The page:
This Friday and Saturday NORPA presents Legs On The Wall’s latest offering Symphony. Mandy Nolan had a chat with Patrick Nolan the artistic director to see just how he keeps those Legs in shape!
What do you think it is about Legs On The Wall that sets them apart as a company?
We once received a review that said something along the lines of ‘every show Legs On The Wall creates, challenges our sense of what theatre can be’; Legs has always sought to explore the boundaries of performance. There is a physical and conceptual boldness and daring in this, which is perhaps the company’s most distinguishing quality. Each production of the company is distinctly different in its approach to performance, so our ‘house style’, for want of a better descriptor, is perhaps that we don’t have one. We’re interested in creating great theatrical experiences – however that may come to be.
How does the vision of an artistic director shape a company?
Depends on the artistic director… As the AD of Legs I am passionate about exploring how the performer and live musician can work together. Added to this is the role of digital media and projected imagery. How can these three different languages of the body, sound and image work together (or not) to reveal something that we may not have thought about before.
Can you tell me a little about the concept of Symphony?
We invited Stefan Gregory to choose one of Beethoven’s symphonies with the brief being that he had to rethink it for a solo instrument. In Stefan’s case it is a guitar and he chose the 7th Symphony, which is renowned for its melodic and rhythmic inventiveness. Using this as our starting point we went on to look at the structure of a an orchestra, using it as a model for the ways in which we create community – a number of disparate voices working together to create something greater than the sum of its parts.
How have the performers been preparing for the show?
They have listened to Beethoven a lot and talked a lot about the relationship of the individual to the community, but for most of the time they have pushed their bodies to extreme places to develop a physical language that conjures a world both familiar and strange.
There is always such a fascination with acrobatics and circus – what is it about pushing the human body to extremes that is so evocative for us, do you think?
We are all ultimately prisoners of our bodies and there is something quite cathartic about watching another human – who is basically made of the same stuff as us – do things that we can only wonder at. I also think there is also an aesthetic power to watching a beautifully formed body or bodies move with apparent effortlessness through space. It is probably worth noting here that Symphony does not draw upon circus for its performing language. Physical theatre plumbs a number of different contemporary forms of performance practice – circus, vaudeville, cabaret, dance, spoken word – as its building blocks. In the case of Symphony we use dance primarily, with some acrobatics as well.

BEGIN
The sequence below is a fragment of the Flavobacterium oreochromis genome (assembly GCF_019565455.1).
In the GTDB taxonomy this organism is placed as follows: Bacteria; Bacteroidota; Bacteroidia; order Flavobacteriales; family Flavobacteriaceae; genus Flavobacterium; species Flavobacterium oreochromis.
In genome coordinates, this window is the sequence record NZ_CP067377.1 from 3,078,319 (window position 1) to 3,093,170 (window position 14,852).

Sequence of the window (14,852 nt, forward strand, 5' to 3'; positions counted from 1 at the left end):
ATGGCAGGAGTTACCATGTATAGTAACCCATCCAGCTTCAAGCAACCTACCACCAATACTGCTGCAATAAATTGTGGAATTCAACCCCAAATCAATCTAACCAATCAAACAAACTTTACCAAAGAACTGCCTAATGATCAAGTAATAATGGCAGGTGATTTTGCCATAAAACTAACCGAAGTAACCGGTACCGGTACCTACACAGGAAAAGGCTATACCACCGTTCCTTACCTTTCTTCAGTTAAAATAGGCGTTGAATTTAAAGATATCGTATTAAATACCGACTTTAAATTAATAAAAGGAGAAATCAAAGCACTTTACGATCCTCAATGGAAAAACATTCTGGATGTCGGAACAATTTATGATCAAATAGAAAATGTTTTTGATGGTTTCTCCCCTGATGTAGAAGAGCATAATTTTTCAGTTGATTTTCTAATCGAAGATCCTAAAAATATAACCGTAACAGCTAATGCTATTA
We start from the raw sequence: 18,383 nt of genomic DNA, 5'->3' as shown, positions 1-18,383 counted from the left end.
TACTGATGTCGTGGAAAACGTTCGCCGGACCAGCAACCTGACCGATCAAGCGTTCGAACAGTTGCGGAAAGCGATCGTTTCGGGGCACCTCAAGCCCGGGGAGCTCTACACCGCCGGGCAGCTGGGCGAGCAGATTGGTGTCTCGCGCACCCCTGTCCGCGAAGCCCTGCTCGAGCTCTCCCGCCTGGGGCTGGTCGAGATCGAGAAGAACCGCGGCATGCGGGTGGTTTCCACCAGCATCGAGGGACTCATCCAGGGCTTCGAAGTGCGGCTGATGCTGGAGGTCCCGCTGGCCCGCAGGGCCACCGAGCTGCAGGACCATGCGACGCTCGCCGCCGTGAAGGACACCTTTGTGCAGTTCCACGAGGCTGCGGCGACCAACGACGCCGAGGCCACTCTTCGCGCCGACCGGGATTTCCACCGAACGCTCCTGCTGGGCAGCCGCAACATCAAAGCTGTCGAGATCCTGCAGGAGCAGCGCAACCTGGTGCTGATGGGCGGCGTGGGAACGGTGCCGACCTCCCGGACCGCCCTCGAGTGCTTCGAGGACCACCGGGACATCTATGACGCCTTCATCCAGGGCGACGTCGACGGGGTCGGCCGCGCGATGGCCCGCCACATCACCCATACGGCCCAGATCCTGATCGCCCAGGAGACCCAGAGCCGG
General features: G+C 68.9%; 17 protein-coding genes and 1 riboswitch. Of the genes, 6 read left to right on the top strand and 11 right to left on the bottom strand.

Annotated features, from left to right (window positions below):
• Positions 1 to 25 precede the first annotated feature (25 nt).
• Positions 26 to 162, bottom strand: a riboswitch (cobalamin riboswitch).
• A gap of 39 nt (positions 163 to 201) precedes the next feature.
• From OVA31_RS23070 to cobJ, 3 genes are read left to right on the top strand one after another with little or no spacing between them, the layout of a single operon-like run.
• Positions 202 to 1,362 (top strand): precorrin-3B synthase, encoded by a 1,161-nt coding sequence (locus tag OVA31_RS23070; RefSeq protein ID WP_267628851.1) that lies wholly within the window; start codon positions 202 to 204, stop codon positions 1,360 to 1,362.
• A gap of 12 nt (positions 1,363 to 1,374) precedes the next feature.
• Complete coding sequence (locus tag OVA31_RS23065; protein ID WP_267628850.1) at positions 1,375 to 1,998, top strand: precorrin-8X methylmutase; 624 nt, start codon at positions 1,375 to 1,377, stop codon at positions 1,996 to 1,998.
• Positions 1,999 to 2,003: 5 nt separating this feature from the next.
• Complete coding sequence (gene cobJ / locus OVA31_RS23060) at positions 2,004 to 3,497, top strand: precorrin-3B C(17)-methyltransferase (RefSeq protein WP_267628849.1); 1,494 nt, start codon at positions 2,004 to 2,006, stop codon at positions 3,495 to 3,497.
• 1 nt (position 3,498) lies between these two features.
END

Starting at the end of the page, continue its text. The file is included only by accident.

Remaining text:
What are the main challenges you face in mounting Symphony?
Time is always the greatest challenge in creating a new work. The more time you have to work on something the more layers can emerge and be presented. Also we have not always had Stefan with us throughout the rehearsal period so sometimes we have been working off a recording he made and, given that the dynamics between Stefan and the performers are at the heart of the performance, this can be a little challenging at times.
What should we expect for the Lismore show?
I’m always wary of this question because I think it is best if audiences come to a production with no expectations. We can guarantee them some virtuosic guitar playing, ingenious video design and physical performances of the highest order… and an opportunity to experience something that will probably be quite unlike anything else they have experienced in the past little while. We’re planning on having a very good time.
Saturday and Sunday at Lismore City Hall. 7.30pm. Bookings 1300 066 772.